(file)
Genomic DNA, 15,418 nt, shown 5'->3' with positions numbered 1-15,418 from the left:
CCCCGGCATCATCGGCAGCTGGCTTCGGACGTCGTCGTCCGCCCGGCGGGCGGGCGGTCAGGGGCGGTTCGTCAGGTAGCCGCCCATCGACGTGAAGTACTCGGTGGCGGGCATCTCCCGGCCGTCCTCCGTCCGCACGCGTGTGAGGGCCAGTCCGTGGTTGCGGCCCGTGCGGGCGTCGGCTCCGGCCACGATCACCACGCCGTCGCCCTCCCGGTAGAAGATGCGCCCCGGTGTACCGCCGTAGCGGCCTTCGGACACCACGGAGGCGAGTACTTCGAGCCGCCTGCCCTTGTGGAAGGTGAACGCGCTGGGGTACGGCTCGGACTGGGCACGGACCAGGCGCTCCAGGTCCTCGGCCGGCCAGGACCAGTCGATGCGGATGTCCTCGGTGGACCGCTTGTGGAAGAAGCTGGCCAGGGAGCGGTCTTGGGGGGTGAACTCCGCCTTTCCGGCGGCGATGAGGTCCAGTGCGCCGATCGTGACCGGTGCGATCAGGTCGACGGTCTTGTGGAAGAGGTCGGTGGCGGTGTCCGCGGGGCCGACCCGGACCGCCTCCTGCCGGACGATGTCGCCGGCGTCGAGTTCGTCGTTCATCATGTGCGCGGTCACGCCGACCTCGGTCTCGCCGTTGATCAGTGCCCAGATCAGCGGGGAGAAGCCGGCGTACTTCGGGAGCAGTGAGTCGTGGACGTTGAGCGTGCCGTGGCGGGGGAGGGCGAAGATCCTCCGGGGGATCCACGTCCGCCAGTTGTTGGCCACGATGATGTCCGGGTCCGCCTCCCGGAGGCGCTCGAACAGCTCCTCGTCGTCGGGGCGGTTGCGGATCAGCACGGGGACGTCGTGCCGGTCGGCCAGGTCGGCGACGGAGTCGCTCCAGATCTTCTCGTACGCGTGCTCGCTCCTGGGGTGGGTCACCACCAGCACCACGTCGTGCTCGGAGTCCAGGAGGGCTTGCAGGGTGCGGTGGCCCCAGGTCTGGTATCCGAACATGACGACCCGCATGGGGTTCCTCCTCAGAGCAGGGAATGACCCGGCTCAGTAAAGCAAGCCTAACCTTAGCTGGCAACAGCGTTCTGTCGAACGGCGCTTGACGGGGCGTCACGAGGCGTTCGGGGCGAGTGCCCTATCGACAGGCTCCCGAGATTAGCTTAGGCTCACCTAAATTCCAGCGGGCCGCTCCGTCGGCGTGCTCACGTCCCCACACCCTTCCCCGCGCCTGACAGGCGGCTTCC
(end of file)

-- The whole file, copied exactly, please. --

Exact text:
Genomic DNA, 15,418 nt, shown 5'->3' with positions numbered 1-15,418 from the left:
CCCCGGCATCATCGGCAGCTGGCTTCGGACGTCGTCGTCCGCCCGGCGGGCGGGCGGTCAGGGGCGGTTCGTCAGGTAGCCGCCCATCGACGTGAAGTACTCGGTGGCGGGCATCTCCCGGCCGTCCTCCGTCCGCACGCGTGTGAGGGCCAGTCCGTGGTTGCGGCCCGTGCGGGCGTCGGCTCCGGCCACGATCACCACGCCGTCGCCCTCCCGGTAGAAGATGCGCCCCGGTGTACCGCCGTAGCGGCCTTCGGACACCACGGAGGCGAGTACTTCGAGCCGCCTGCCCTTGTGGAAGGTGAACGCGCTGGGGTACGGCTCGGACTGGGCACGGACCAGGCGCTCCAGGTCCTCGGCCGGCCAGGACCAGTCGATGCGGATGTCCTCGGTGGACCGCTTGTGGAAGAAGCTGGCCAGGGAGCGGTCTTGGGGGGTGAACTCCGCCTTTCCGGCGGCGATGAGGTCCAGTGCGCCGATCGTGACCGGTGCGATCAGGTCGACGGTCTTGTGGAAGAGGTCGGTGGCGGTGTCCGCGGGGCCGACCCGGACCGCCTCCTGCCGGACGATGTCGCCGGCGTCGAGTTCGTCGTTCATCATGTGCGCGGTCACGCCGACCTCGGTCTCGCCGTTGATCAGTGCCCAGATCAGCGGGGAGAAGCCGGCGTACTTCGGGAGCAGTGAGTCGTGGACGTTGAGCGTGCCGTGGCGGGGGAGGGCGAAGATCCTCCGGGGGATCCACGTCCGCCAGTTGTTGGCCACGATGATGTCCGGGTCCGCCTCCCGGAGGCGCTCGAACAGCTCCTCGTCGTCGGGGCGGTTGCGGATCAGCACGGGGACGTCGTGCCGGTCGGCCAGGTCGGCGACGGAGTCGCTCCAGATCTTCTCGTACGCGTGCTCGCTCCTGGGGTGGGTCACCACCAGCACCACGTCGTGCTCGGAGTCCAGGAGGGCTTGCAGGGTGCGGTGGCCCCAGGTCTGGTATCCGAACATGACGACCCGCATGGGGTTCCTCCTCAGAGCAGGGAATGACCCGGCTCAGTAAAGCAAGCCTAACCTTAGCTGGCAACAGCGTTCTGTCGAACGGCGCTTGACGGGGCGTCACGAGGCGTTCGGGGCGAGTGCCCTATCGACAGGCTCCCGAGATTAGCTTAGGCTCACCTAAATTCCAGCGGGCCGCTCCGTCGGCGTGCTCACGTCCCCACACCCTTCCCCGCGCCTGACAGGCGGCTTCC